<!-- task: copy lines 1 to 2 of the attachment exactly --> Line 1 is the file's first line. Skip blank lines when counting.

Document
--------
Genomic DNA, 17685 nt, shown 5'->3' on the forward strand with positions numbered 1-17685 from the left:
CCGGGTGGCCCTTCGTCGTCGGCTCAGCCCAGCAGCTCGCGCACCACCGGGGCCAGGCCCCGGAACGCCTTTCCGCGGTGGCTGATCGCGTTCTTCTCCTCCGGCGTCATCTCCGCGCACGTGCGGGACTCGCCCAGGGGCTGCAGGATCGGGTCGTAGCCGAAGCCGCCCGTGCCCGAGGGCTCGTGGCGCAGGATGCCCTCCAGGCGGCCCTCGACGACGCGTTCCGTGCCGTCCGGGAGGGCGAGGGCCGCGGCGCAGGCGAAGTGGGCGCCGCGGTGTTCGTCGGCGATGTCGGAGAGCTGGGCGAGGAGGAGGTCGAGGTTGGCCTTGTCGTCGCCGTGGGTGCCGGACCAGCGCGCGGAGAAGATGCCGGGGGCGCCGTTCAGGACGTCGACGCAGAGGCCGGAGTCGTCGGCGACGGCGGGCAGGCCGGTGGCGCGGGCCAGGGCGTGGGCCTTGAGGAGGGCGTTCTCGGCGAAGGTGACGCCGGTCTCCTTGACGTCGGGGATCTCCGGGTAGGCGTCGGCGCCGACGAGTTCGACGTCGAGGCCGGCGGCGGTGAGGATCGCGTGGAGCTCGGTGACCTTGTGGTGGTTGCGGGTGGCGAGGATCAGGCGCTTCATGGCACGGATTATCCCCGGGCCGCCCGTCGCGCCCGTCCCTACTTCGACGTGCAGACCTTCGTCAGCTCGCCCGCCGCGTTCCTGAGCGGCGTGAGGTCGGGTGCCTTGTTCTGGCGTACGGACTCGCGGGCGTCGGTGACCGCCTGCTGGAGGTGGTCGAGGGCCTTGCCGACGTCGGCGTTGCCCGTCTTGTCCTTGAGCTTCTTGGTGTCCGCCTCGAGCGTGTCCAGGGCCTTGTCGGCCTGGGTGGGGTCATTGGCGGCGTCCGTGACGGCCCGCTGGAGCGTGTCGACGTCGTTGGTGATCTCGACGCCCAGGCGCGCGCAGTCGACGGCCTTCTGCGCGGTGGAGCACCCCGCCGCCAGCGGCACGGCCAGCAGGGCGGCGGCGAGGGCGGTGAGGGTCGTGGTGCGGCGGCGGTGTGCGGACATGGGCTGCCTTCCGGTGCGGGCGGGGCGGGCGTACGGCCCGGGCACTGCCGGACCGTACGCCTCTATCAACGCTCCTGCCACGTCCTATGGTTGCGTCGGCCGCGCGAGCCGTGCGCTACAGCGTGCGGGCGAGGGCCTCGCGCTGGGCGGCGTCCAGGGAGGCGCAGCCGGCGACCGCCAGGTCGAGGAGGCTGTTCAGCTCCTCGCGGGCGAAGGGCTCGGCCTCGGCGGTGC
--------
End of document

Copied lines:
Genomic DNA, 17685 nt, shown 5'->3' on the forward strand with positions numbered 1-17685 from the left:
CCGGGTGGCCCTTCGTCGTCGGCTCAGCCCAGCAGCTCGCGCACCACCGGGGCCAGGCCCCGGAACGCCTTTCCGCGGTGGCTGATCGCGTTCTTCTCCTCCGGCGTCATCTCCGCGCACGTGCGGGACTCGCCCAGGGGCTGCAGGATCGGGTCGTAGCCGAAGCCGCCCGTGCCCGAGGGCTCGTGGCGCAGGATGCCCTCCAGGCGGCCCTCGACGACGCGTTCCGTGCCGTCCGGGAGGGCGAGGGCCGCGGCGCAGGCGAAGTGGGCGCCGCGGTGTTCGTCGGCGATGTCGGAGAGCTGGGCGAGGAGGAGGTCGAGGTTGGCCTTGTCGTCGCCGTGGGTGCCGGACCAGCGCGCGGAGAAGATGCCGGGGGCGCCGTTCAGGACGTCGACGCAGAGGCCGGAGTCGTCGGCGACGGCGGGCAGGCCGGTGGCGCGGGCCAGGGCGTGGGCCTTGAGGAGGGCGTTCTCGGCGAAGGTGACGCCGGTCTCCTTGACGTCGGGGATCTCCGGGTAGGCGTCGGCGCCGACGAGTTCGACGTCGAGGCCGGCGGCGGTGAGGATCGCGTGGAGCTCGGTGACCTTGTGGTGGTTGCGGGTGGCGAGGATCAGGCGCTTCATGGCACGGATTATCCCCGGGCCGCCCGTCGCGCCCGTCCCTACTTCGACGTGCAGACCTTCGTCAGCTCGCCCGCCGCGTTCCTGAGCGGCGTGAGGTCGGGTGCCTTGTTCTGGCGTACGGACTCGCGGGCGTCGGTGACCGCCTGCTGGAGGTGGTCGAGGGCCTTGCCGACGTCGGCGTTGCCCGTCTTGTCCTTGAGCTTCTTGGTGTCCGCCTCGAGCGTGTCCAGGGCCTTGTCGGCCTGGGTGGGGTCATTGGCGGCGTCCGTGACGGCCCGCTGGAGCGTGTCGACGTCGTTGGTGATCTCGACGCCCAGGCGCGCGCAGTCGACGGCCTTCTGCGCGGTGGAGCACCCCGCCGCCAGCGGCACGGCCAGCAGGGCGGCGGCGAGGGCGGTGAGGGTCGTGGTGCGGCGGCGGTGTGCGGACATGGGCTGCCTTCCGGTGCGGGCGGGGCGGGCGTACGGCCCGGGCACTGCCGGACCGTACGCCTCTATCAACGCTCCTGCCACGTCCTATGGTTGCGTCGGCCGCGCGAGCCGTGCGCTACAGCGTGCGGGCGAGGGCCTCGCGCTGGGCGGCGTCCAGGGAGGCGCAGCCGGCGACCGCCAGGTCGAGGAGGCTGTTCAGCTCCTCGCGGGCGAAGGGCTCGGCCTCGGCGGTGC